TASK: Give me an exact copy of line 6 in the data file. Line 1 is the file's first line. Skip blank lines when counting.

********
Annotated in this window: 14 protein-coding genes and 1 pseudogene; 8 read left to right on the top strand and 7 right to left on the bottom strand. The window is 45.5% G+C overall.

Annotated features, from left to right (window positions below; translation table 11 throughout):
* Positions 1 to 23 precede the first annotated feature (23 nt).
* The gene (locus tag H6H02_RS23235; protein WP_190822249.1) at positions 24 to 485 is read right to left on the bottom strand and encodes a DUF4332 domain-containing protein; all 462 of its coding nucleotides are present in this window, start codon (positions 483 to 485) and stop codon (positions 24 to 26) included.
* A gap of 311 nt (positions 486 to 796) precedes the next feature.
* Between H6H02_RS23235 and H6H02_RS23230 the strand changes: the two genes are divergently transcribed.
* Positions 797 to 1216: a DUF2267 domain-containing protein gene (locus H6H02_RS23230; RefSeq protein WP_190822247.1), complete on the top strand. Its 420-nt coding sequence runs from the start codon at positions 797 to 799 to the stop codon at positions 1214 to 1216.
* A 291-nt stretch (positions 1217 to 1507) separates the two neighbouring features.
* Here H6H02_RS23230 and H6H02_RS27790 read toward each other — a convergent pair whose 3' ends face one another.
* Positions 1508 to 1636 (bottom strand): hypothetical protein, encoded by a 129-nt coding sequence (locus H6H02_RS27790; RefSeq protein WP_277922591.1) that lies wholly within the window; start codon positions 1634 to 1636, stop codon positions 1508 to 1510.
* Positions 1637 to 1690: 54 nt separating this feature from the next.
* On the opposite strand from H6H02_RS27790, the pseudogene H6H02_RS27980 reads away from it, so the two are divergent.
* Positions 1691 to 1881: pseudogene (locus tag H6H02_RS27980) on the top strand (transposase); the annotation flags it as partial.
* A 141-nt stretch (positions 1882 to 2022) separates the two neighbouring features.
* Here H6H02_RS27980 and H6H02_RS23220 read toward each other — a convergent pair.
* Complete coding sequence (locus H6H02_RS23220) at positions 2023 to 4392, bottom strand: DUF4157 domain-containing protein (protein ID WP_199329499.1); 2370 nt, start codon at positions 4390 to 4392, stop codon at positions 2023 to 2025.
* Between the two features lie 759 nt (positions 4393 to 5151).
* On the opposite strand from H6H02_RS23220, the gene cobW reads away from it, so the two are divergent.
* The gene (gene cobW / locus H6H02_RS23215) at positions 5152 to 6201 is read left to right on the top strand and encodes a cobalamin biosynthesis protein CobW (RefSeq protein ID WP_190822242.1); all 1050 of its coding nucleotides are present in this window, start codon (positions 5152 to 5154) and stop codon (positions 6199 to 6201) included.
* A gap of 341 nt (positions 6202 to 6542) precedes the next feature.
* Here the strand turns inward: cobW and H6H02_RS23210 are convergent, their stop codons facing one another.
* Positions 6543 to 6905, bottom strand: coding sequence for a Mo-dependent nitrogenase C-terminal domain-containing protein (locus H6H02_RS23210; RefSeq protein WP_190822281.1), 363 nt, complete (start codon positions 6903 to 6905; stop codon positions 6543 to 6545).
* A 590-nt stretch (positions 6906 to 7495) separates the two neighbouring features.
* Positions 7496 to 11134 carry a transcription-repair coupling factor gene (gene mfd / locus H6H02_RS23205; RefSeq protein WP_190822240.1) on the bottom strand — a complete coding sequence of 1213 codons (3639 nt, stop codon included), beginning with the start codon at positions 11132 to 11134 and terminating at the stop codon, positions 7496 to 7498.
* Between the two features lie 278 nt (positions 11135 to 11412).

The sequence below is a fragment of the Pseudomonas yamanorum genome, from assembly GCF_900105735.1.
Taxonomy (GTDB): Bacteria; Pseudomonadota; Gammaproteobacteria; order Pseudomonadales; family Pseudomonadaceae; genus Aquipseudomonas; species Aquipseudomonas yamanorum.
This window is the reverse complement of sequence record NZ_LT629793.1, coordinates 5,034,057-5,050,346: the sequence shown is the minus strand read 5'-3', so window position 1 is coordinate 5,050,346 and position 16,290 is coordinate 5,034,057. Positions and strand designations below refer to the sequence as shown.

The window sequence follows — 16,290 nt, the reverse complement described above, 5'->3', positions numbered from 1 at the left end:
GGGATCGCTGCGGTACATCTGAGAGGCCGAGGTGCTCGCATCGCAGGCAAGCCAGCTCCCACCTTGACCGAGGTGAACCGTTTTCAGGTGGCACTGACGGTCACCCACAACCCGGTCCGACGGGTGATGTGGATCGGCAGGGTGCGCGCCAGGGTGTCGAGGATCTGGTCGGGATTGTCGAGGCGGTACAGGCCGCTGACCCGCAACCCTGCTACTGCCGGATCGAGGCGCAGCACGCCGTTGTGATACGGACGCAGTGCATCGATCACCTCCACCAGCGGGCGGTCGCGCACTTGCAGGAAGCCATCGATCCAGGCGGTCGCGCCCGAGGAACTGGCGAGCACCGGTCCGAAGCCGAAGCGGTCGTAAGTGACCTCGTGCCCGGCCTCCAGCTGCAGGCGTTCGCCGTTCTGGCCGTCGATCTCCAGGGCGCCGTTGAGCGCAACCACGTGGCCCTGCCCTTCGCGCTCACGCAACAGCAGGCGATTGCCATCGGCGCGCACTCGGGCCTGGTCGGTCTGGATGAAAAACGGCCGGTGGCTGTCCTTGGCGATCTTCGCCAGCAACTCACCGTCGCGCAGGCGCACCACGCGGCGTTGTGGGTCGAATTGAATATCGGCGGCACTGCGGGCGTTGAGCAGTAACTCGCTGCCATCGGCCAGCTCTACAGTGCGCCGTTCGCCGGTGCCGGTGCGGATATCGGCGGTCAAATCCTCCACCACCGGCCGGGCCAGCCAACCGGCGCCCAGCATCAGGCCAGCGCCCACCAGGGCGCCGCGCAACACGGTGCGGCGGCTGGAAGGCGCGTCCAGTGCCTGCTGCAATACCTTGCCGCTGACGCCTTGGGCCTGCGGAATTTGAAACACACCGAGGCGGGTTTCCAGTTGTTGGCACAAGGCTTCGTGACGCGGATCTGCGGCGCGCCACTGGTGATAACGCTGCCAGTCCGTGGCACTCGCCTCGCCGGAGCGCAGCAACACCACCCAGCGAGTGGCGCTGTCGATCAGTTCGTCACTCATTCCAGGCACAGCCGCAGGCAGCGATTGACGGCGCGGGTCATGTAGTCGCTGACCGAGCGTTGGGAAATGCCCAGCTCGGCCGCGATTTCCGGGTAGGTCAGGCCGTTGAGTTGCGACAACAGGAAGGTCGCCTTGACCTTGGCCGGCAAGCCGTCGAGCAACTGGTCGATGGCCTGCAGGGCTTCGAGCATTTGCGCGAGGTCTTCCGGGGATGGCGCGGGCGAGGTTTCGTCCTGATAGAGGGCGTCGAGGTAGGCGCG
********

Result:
* Between H6H02_RS23235 and H6H02_RS23230 the strand changes: the two genes are divergently transcribed.